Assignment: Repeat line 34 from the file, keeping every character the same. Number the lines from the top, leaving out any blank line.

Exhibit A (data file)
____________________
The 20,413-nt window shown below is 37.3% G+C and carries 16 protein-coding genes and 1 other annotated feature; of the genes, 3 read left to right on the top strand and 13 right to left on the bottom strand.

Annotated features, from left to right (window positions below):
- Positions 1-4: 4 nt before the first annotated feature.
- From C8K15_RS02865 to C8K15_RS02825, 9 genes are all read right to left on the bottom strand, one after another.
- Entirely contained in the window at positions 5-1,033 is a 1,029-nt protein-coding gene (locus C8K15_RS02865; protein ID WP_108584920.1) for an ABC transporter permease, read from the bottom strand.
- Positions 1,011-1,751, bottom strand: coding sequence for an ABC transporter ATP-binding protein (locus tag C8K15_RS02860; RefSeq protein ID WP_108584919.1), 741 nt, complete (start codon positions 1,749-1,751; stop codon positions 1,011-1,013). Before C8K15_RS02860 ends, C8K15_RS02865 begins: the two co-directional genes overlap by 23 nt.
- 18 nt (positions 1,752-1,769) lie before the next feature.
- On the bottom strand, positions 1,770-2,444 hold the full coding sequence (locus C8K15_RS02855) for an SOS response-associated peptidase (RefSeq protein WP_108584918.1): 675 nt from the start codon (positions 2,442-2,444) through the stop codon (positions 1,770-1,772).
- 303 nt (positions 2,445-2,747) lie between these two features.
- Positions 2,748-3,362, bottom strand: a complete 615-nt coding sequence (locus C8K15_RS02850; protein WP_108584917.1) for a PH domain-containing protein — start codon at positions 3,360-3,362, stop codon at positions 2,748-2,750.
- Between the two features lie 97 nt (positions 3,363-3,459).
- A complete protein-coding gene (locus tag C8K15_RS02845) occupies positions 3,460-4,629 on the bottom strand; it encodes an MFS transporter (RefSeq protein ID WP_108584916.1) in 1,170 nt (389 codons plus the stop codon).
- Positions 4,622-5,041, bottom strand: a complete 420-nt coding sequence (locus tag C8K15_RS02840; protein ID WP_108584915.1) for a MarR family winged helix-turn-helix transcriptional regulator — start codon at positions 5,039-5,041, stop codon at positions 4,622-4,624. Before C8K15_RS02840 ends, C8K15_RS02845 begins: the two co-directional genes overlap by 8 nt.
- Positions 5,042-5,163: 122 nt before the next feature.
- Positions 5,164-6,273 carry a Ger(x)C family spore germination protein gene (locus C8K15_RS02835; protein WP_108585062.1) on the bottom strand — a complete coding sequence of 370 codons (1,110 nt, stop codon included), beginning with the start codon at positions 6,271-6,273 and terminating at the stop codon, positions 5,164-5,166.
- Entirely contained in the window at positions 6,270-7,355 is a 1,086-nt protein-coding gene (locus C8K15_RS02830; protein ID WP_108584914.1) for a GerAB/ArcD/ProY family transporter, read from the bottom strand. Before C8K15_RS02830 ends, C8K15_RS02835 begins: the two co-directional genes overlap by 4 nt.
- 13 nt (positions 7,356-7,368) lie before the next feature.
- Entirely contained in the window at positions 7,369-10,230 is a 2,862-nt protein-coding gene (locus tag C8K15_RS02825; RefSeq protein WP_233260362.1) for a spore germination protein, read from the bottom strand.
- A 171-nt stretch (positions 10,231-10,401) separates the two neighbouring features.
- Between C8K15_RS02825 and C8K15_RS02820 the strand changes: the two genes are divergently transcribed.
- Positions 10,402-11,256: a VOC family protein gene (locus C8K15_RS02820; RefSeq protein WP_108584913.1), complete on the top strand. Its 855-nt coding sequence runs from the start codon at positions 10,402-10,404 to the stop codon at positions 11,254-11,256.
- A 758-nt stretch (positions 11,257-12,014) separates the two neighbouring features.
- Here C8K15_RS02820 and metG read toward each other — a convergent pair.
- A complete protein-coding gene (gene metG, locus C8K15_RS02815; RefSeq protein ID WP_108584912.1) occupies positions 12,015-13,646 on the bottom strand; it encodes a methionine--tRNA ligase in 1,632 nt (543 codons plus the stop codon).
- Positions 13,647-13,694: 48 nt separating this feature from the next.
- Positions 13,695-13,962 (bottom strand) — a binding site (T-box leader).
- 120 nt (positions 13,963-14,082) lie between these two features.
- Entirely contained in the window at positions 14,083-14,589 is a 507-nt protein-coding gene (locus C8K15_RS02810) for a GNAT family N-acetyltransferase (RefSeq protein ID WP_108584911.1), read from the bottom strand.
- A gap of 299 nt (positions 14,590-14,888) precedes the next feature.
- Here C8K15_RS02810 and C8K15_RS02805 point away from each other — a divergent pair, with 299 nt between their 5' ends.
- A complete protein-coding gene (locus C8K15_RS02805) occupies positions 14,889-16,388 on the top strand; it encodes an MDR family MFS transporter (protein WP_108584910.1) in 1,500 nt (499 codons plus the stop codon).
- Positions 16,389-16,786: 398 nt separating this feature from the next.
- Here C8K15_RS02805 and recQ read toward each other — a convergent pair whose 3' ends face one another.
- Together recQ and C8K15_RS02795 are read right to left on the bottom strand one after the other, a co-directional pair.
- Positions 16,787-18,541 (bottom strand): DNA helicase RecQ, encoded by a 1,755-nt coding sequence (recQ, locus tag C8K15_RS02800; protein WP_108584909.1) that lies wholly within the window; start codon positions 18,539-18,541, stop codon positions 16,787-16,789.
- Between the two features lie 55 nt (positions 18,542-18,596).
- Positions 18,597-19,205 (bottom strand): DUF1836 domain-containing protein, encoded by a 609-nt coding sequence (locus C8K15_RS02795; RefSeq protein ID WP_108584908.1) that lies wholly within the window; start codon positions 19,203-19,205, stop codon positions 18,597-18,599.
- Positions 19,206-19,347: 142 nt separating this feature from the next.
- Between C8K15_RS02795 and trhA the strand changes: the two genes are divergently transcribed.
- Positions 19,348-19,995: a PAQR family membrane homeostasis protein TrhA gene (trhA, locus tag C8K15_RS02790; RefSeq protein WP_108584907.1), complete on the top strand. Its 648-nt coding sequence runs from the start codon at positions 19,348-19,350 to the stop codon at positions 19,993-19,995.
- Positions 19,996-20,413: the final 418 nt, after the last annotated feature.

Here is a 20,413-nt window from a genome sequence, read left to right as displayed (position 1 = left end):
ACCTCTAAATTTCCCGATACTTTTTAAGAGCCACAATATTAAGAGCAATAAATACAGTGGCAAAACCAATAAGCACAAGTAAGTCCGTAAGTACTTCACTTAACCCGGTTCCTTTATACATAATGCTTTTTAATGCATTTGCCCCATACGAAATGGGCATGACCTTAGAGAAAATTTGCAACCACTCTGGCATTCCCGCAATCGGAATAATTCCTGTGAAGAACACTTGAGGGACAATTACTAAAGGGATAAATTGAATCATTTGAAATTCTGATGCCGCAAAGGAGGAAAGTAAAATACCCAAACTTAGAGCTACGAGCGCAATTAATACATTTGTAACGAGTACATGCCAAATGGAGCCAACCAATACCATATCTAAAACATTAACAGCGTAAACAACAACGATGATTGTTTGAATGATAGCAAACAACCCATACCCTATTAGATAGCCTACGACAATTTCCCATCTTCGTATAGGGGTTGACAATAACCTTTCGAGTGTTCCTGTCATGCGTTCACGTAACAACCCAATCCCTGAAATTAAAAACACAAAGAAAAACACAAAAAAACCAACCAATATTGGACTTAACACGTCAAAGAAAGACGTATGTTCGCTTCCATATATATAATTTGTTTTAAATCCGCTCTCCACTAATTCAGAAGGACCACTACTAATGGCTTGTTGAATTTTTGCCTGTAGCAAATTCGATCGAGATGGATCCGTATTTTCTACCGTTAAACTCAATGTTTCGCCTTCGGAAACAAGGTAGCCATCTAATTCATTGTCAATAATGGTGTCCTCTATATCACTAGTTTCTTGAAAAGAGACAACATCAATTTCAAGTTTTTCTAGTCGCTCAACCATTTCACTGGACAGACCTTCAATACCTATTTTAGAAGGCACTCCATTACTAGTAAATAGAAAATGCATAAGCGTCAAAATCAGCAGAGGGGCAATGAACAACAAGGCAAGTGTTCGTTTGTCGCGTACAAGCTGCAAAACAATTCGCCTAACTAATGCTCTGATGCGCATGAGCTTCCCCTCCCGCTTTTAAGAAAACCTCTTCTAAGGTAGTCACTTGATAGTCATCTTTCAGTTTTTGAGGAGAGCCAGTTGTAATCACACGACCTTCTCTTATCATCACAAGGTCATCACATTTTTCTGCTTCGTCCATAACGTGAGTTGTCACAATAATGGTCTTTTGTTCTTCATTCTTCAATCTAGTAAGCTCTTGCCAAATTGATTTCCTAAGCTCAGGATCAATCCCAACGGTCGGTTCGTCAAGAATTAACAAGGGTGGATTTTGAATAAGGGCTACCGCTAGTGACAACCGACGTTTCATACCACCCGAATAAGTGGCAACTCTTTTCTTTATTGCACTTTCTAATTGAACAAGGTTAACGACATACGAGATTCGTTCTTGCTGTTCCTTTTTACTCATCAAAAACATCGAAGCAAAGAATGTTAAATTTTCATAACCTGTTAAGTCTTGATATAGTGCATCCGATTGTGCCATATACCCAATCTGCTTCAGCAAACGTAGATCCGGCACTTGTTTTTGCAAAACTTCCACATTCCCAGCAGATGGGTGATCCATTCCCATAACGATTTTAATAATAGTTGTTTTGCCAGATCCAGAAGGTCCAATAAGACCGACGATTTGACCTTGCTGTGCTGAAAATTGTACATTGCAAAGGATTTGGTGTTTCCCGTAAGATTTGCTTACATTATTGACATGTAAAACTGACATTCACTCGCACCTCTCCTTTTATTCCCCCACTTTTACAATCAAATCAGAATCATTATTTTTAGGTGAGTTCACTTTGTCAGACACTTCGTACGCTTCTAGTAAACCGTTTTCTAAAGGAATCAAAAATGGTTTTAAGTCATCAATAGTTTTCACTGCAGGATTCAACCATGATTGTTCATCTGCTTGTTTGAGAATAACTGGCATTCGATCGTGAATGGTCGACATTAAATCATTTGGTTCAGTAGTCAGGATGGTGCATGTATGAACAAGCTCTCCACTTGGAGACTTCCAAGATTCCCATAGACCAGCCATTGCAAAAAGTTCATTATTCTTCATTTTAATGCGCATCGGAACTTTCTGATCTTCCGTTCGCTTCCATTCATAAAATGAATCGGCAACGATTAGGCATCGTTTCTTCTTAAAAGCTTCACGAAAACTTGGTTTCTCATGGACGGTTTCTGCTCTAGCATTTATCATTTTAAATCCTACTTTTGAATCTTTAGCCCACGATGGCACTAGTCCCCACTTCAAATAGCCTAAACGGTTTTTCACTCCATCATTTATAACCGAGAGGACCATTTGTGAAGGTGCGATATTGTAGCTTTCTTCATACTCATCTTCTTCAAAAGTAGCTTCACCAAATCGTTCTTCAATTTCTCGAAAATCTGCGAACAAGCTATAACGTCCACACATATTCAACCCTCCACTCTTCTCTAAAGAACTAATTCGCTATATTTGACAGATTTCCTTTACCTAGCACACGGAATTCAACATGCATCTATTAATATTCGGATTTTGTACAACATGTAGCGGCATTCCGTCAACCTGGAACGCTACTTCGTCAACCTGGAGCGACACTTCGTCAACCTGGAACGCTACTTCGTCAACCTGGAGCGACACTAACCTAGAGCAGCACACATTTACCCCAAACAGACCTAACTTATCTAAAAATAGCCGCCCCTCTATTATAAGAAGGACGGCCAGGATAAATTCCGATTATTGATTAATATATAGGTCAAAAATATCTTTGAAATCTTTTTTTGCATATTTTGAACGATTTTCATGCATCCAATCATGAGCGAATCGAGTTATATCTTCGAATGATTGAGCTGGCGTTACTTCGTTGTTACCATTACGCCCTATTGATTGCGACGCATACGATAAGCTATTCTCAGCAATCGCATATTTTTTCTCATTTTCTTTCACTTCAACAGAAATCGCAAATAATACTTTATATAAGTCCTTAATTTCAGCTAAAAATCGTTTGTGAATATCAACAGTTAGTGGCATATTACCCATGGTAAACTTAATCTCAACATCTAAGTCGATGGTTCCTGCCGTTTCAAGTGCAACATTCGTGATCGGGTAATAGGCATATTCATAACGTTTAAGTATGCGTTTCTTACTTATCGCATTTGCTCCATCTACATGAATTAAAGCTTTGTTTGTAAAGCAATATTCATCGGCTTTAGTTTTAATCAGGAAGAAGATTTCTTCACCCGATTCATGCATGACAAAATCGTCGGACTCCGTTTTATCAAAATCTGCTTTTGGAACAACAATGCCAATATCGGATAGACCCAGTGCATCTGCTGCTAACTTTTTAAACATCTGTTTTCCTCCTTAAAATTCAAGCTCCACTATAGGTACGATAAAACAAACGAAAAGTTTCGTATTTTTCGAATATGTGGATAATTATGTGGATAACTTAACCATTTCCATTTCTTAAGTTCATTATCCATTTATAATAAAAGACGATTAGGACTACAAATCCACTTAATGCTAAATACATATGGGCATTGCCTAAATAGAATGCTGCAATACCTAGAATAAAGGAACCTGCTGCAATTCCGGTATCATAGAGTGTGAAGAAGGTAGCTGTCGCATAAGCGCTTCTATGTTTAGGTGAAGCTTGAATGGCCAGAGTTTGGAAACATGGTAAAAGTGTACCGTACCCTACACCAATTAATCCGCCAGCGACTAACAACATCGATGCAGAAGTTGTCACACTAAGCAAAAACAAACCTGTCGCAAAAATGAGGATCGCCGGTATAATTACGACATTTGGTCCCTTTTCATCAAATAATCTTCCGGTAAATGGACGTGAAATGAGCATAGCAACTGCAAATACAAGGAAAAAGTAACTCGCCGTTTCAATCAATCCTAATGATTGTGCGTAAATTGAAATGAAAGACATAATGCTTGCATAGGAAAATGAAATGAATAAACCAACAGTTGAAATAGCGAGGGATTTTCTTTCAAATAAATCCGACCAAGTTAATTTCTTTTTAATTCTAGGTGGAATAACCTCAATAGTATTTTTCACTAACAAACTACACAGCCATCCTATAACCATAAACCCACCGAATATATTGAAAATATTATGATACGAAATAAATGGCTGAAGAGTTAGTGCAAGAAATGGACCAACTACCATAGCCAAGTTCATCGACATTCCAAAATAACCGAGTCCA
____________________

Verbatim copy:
- Together recQ and C8K15_RS02795 are read right to left on the bottom strand one after the other, a co-directional pair.